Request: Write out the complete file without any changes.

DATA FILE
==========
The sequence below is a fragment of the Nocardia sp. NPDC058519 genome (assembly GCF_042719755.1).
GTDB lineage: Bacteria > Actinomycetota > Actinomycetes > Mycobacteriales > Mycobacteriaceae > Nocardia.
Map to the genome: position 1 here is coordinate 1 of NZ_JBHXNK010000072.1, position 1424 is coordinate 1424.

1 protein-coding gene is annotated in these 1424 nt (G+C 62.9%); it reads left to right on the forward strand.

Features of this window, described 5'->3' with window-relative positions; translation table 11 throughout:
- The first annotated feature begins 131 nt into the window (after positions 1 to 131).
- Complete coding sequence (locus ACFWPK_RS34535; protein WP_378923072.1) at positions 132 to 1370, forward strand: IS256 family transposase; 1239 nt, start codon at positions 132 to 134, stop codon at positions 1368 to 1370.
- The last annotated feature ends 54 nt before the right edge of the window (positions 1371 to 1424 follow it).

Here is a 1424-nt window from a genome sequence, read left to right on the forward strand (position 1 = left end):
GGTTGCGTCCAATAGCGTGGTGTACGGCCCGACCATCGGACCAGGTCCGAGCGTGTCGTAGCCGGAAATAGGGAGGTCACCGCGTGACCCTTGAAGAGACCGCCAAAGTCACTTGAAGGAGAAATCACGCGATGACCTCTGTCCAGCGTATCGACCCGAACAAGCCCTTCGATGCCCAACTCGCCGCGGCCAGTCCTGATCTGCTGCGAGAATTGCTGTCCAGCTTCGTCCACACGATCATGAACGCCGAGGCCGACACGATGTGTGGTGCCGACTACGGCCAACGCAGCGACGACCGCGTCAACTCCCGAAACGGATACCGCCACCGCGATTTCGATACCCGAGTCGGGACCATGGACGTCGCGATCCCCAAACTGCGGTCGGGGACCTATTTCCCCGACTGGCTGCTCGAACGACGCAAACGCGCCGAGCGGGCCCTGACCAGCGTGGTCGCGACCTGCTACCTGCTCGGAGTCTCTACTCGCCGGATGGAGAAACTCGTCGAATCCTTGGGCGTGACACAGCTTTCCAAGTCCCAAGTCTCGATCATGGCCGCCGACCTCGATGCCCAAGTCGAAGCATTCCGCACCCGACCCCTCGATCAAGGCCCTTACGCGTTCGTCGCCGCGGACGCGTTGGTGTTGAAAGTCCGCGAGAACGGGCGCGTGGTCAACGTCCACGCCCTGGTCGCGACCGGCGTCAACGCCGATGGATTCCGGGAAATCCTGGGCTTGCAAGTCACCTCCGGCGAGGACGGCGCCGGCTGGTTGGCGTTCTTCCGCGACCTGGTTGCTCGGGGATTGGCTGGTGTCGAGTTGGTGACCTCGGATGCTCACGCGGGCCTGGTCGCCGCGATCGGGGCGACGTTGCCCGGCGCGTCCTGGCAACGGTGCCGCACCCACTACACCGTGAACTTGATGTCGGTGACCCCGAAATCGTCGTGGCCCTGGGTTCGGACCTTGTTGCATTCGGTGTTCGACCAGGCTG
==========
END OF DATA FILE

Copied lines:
The sequence below is a fragment of the Nocardia sp. NPDC058519 genome (assembly GCF_042719755.1).
GTDB lineage: Bacteria > Actinomycetota > Actinomycetes > Mycobacteriales > Mycobacteriaceae > Nocardia.
Map to the genome: position 1 here is coordinate 1 of NZ_JBHXNK010000072.1, position 1424 is coordinate 1424.

1 protein-coding gene is annotated in these 1424 nt (G+C 62.9%); it reads left to right on the forward strand.

Features of this window, described 5'->3' with window-relative positions; translation table 11 throughout:
- The first annotated feature begins 131 nt into the window (after positions 1 to 131).
- Complete coding sequence (locus ACFWPK_RS34535; protein WP_378923072.1) at positions 132 to 1370, forward strand: IS256 family transposase; 1239 nt, start codon at positions 132 to 134, stop codon at positions 1368 to 1370.
- The last annotated feature ends 54 nt before the right edge of the window (positions 1371 to 1424 follow it).

Here is a 1424-nt window from a genome sequence, read left to right on the forward strand (position 1 = left end):
GGTTGCGTCCAATAGCGTGGTGTACGGCCCGACCATCGGACCAGGTCCGAGCGTGTCGTAGCCGGAAATAGGGAGGTCACCGCGTGACCCTTGAAGAGACCGCCAAAGTCACTTGAAGGAGAAATCACGCGATGACCTCTGTCCAGCGTATCGACCCGAACAAGCCCTTCGATGCCCAACTCGCCGCGGCCAGTCCTGATCTGCTGCGAGAATTGCTGTCCAGCTTCGTCCACACGATCATGAACGCCGAGGCCGACACGATGTGTGGTGCCGACTACGGCCAACGCAGCGACGACCGCGTCAACTCCCGAAACGGATACCGCCACCGCGATTTCGATACCCGAGTCGGGACCATGGACGTCGCGATCCCCAAACTGCGGTCGGGGACCTATTTCCCCGACTGGCTGCTCGAACGACGCAAACGCGCCGAGCGGGCCCTGACCAGCGTGGTCGCGACCTGCTACCTGCTCGGAGTCTCTACTCGCCGGATGGAGAAACTCGTCGAATCCTTGGGCGTGACACAGCTTTCCAAGTCCCAAGTCTCGATCATGGCCGCCGACCTCGATGCCCAAGTCGAAGCATTCCGCACCCGACCCCTCGATCAAGGCCCTTACGCGTTCGTCGCCGCGGACGCGTTGGTGTTGAAAGTCCGCGAGAACGGGCGCGTGGTCAACGTCCACGCCCTGGTCGCGACCGGCGTCAACGCCGATGGATTCCGGGAAATCCTGGGCTTGCAAGTCACCTCCGGCGAGGACGGCGCCGGCTGGTTGGCGTTCTTCCGCGACCTGGTTGCTCGGGGATTGGCTGGTGTCGAGTTGGTGACCTCGGATGCTCACGCGGGCCTGGTCGCCGCGATCGGGGCGACGTTGCCCGGCGCGTCCTGGCAACGGTGCCGCACCCACTACACCGTGAACTTGATGTCGGTGACCCCGAAATCGTCGTGGCCCTGGGTTCGGACCTTGTTGCATTCGGTGTTCGACCAGGCTG